Part 2 of Unexpected
Text: Luke 24:13-35
“But we had hoped that he was the one to redeem Israel” (Luke 24:19-21).
Life Without the Resurrection
In Luke 24, we are introduced to two followers of Jesus. The name of one of the men is Cleopas, and the other is unnamed. They are walking home from Jerusalem, the city where Jesus had been crucified on Friday. It’s now Sunday.
Before they their departure from Jerusalem, they had heard the reports about the tomb of Jesus being empty. But the two men don’t believe a resurrection has happened. That’s impossible!
They once had great hopes for what Jesus could do. Now he’s dead, and they are left feeling disillusioned and disappointed.
The Death and Resurrection of Jesus
The two men on the road to Emmaus didn’t understand the death of Jesus and didn’t believe in his resurrection.  The crucifixion of Jesus had crushed their dreams. They said, “We had hoped that he was the one to redeem Israel” (v. 21).  They knew the tomb of Jesus was found empty (v. 24). And they had heard the women say that they had “seen a vision of angels, who said [Jesus] was alive” (v. 23). But the women’s story sounded like “an idle tale [i.e., nonsense]” (v. 11). 
We who are Christians understand the significance of the death of Jesus, and we believe in his resurrection. But as we go about our daily lives, it’s possible for us to forget about the cross and the empty tomb. The death and resurrection of Jesus tell us truths we need to hear each day.
What We Need to Hear
The apostle Paul writes that the gospel is “of first importance” (1 Cor. 15:3). The most important truth we need to understand is the gospel. The basic facts of the gospel are (1) “that Christ died for our sins,” (2) “that he was buried,” and (3) “that he was raised on the third day.” The gospel is the good news about the death and resurrection of Jesus Christ. What do the death and resurrection of Jesus say to us?
1. The death of Jesus tells us that we are valued by our Creator.
The psalmist asks, “What is man that you [God] are mindful of him” (Ps. 8:4). Not only did God create us, but he also died to save us. Tim Keller writes, “The gospel is this: We are more sinful and flawed in ourselves that we ever dared believe, yet at the very same time we are more loved and accepted in Jesus Christ than we ever dared hope.”  J. D. Greear states, “There is nothing we could ever do that would make God love us more, and nothing we have done that makes Him love us less.”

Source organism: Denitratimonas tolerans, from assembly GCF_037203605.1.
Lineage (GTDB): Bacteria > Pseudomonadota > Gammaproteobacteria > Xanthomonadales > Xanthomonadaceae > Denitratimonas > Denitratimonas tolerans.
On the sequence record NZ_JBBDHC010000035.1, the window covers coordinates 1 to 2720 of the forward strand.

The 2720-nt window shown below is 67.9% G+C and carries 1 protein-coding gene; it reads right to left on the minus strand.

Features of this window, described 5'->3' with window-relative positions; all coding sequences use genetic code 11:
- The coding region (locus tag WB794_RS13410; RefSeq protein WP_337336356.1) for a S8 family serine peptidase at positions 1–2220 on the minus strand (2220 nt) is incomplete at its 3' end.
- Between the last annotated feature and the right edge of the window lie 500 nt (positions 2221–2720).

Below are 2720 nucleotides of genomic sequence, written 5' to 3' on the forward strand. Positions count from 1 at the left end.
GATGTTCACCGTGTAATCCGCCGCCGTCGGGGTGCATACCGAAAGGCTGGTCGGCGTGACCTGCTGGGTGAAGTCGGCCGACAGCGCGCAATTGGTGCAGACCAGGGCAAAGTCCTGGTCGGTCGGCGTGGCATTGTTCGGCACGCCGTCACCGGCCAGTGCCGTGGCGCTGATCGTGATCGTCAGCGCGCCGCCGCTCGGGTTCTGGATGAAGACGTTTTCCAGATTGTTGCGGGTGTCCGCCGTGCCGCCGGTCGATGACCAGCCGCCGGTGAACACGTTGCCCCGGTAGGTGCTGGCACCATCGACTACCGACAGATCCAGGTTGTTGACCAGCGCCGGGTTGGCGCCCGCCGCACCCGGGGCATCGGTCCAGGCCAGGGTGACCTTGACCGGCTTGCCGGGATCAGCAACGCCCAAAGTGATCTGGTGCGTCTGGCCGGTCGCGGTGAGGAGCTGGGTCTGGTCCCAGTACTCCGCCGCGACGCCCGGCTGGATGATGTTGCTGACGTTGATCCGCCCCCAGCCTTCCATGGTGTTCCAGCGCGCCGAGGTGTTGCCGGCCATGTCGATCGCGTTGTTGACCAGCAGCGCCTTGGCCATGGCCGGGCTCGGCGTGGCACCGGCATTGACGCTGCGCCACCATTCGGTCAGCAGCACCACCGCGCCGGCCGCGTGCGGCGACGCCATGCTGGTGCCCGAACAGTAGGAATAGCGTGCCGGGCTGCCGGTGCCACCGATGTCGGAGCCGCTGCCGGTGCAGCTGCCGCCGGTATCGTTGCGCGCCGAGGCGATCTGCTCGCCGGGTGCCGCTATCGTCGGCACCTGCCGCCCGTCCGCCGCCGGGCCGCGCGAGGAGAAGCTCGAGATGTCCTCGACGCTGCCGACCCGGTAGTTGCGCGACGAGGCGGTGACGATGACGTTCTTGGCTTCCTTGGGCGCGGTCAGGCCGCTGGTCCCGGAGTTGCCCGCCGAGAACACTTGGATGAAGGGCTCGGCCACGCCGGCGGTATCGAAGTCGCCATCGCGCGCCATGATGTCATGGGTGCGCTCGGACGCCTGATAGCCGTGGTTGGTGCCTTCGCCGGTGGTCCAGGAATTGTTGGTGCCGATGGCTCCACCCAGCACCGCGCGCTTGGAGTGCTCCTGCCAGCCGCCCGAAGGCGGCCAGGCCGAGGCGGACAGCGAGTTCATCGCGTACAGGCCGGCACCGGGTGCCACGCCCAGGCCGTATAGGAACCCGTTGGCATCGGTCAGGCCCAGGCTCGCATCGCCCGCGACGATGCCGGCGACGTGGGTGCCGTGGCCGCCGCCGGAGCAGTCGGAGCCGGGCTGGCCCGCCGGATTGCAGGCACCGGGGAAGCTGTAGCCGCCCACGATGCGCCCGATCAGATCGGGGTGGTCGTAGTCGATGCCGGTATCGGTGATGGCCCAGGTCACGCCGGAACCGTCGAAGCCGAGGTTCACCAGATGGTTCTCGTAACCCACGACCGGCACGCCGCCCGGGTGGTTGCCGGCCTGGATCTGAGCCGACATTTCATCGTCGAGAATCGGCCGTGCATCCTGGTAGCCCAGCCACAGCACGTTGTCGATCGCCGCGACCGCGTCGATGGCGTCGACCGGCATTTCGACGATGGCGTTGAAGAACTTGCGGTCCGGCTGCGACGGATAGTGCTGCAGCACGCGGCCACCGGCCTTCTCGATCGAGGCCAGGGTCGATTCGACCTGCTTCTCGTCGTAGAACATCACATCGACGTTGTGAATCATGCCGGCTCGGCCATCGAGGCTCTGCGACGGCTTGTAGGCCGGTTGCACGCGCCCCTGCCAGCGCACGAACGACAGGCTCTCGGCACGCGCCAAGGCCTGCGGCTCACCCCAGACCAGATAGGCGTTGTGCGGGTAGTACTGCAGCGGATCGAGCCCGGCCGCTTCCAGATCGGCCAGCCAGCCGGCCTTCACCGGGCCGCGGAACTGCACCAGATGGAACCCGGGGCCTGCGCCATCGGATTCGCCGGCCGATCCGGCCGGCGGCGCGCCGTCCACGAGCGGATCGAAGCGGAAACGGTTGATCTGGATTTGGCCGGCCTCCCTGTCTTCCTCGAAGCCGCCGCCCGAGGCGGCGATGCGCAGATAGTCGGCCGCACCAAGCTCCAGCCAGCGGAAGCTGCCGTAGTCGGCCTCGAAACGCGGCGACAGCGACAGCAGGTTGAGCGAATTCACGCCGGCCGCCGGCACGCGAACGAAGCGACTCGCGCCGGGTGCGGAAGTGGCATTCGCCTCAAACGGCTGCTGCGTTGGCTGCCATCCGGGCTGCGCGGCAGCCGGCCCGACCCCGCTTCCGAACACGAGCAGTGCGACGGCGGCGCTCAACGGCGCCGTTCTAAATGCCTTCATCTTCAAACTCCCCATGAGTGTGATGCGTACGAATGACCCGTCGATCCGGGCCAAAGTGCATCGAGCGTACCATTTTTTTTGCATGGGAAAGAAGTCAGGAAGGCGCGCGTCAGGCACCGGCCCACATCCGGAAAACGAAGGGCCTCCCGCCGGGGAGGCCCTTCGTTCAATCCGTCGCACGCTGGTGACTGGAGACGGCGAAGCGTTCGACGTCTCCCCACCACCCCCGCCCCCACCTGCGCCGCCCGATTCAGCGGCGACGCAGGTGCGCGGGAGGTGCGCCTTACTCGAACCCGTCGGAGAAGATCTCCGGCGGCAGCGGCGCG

2. The resurrection of Jesus tells us that there is hope for a better tomorrow.
C. S. Lewis writes that “creatures are not born with desires unless satisfaction for those desires exist. A baby feels hunger: well, there is such a thing as food. A duckling wants to swim: well, there is such a thing as water. If I discover within myself a desire which no experience in this world can satisfy, the most probable explanation is that I was made for another world.”  We long for something more because we were made for something more.
One popular view of death is that it’s simply a natural part of life that we must all embrace. But no matter how often we tell this to ourselves, death never becomes easy for us to accept. Death is an unhappy ending to life, and we naturally crave happy endings.
When we are a fan of a baseball team, we long for a happy ending to the season. When we read a novel or watch a movie, we want the story’s main characters to live “happily ever after.” Years ago, instead of “happily ever after,” stories ended with the words “happily until they died,” which doesn’t sound quite as happy. But it’s true that every life ends in death. And death is sad. It’s not a happy ending.
Thankfully, God did not accept death but sent Christ into the world to defeat it. Christ’s crucifixion and resurrection began the countdown to when God would rid his creation of the curse. When “[God] will wipe away every tear from [our] eyes, and death shall be no more” (Rev. 21:4).
Recapturing the Excitement
In my opinion, the story of Jesus appearing to the two men on the road to Emmaus is one of the most exciting stories of the Bible. They were walking and talking with the very one whose death they were grieving. When they realized Jesus really had risen from the grave, they went from despair to hope!  “They rose that same hour and returned to Jerusalem” (v. 33). “What they had seen [three days earlier] is not the end of hope, but its beginning.” 
We need to recapture the excitement that comes from understanding and believing the gospel. The resurrection of Jesus is not merely a great event from the past, but it is something that can changes our futures!
 In the Gospel accounts, the first skeptics of the resurrection are Jesus’ followers. If the story of the resurrection was a lie invented by the followers of Jesus, it would have been told in a way more flattering to the inventors of the lie.
 They were looking for someone to lead them to victory against the Romans. They saw the cross as a defeat.
 Observation: It was the women who went to the tomb to finish the work of Jesus’ burial. Even today, it’s the women who are often willing to do undesirable jobs.
 Timothy Keller, The Meaning of Marriage, 48.
 J. D. Greear, Gospel, 57.
 C. S. Lewis, Mere Christianity, Bk. III, chap. 10, “Hope.”
 The two men recognized Jesus when he broke the bread (v. 30). This is reminiscent of when Jesus broke the bread during the Last Supper (Luke 22:19). As the two men didn’t “see” Jesus even though he was with them, during the Lord’s Supper Jesus is with us even though we can’t see him.
 Darrell Bock, Luke, 614.